We could even write a batch file for a simple double click jobby… Please do not download Andrew T’s software, for the sake of your cyber security.

        Caspan, this is an interesting article I will certainly put to good use on my admin workstation as I am also interested in removing any bread crumbs for my sysadmin tasks in the interest of protecting our IT infrastructure. So thank you. :-)

        • Andrew T

          No. Not the all history! You can easily proof that.

          1. Just make several Remote Desktop connections on newly installed system, and do not save any *.rdp file.
          2. After that erase [HKEY_CURRENT_USERSoftwareMicrosoftTerminal Server ClientServers] key.
          3. Then start %windir%system32mstsc.exe and You’ll see in the mstsc.exe input box IP or Host name of the last connection.
          4. If your client Windows 7 or Windows 8 (and probably 10), then in the Jump List of mstsc.exe (here is the picture as example) http://infopage.eu/wp-content/uploads/2014/01/remote-desktop-history-cleaner-Win7-1.png You’ll see history of mstsc.exe connections.

          • http://caspan.com Caspan

            You can make a post with a picture I believe. The picture you updated does not show. so I removed the link. Can you upload a better link? And i believe the jump list is saved but and an encrypted state of some kind else where. I am just doing a bit of research as my Windows 10 is doing exactly like you said the last connection is still there.

          • http://caspan.com Caspan

            Actually after a little more investigation I learned the following. the key is designed like this

            Terminal Server Client
            — Default (holds the MRU)
            — Servers (Holds information on servers)

            I have updated the post. If you remove the whole ‘Terminal Server Client’ Key then it removes all history, but if you are really wanting to prevent all history from being saved, manually remove the two keys Default, and Servers under the ‘Terminal Server Client’ key then remove all inherited permissions on the ‘Terminal Server Client’ key and don’t copy the permissions. This will make the key have no permissions on it. Now your computer does not have access to write to the key and it will never be able to save your history again till an OS upgraded reverts the permissions on the Key! If you ever want to write to it again you just turn on inheritance for the permissions. I have just done some simple testing here with success. Let me know if that cleans out that list you have in your screen shot.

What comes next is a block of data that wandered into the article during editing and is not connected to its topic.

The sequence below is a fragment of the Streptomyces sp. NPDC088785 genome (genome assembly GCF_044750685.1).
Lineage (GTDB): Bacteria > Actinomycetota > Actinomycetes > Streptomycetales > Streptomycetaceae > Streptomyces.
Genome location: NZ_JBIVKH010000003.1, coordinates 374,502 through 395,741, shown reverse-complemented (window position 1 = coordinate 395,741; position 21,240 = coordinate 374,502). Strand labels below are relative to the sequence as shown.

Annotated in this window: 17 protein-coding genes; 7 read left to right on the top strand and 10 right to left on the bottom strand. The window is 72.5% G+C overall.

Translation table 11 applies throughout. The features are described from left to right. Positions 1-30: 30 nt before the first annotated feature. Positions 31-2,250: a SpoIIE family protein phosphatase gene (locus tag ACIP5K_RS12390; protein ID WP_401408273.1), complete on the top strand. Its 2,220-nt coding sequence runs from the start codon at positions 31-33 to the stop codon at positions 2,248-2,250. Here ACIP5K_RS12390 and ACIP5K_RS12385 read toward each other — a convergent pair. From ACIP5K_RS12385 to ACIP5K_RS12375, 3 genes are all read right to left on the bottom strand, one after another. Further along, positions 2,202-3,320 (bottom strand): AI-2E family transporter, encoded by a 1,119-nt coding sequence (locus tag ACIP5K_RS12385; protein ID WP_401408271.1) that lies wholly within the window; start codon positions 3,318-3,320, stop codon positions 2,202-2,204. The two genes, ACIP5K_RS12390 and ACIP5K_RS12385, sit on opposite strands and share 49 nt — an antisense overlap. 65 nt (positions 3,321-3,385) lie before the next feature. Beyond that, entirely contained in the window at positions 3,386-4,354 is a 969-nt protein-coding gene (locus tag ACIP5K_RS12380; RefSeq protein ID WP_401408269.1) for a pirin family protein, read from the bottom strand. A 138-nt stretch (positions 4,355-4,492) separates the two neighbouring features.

• http://caspan.com Caspan

            And the more I look at your screen shot this is not MRU history that your screen shot is showing, that is recent item information that is controlled by the OS. Because you are opening a file the OS remembers the file you opened. I am understanding now sorry for my confusion. if you want to get rid of this do the following:

            Windows 7 and before:
            Right click you task bar in a blank spot and select properties, then click the ‘Start Menu’ tab, there should be a check box that asks about recently accessed files, just uncheck that

            Windows 8 and newer OS
            Go to settings, penalization and go to the start option and turn it off there.

            Remember when you think about it having files with the names of your computers saved in them is just as bad as having them in the MRU list… they are sitting there waiting to be read as they are just text files.. so you should not be storing server information in them, but if you must this is a way of turning that off!

            You can also use the registry to turn the option off
            [HKEY_CURRENT_USERSoftwareMicrosoftWindowsCurrentVersionExplorerAdvanced]
            “Start_TrackDocs”=dword:00000000

    • Sysadmin

      This registry key actually contains all RDP history unless you decide to create a .rdp file. Caspan was correct in the first instance. Thank you for your input.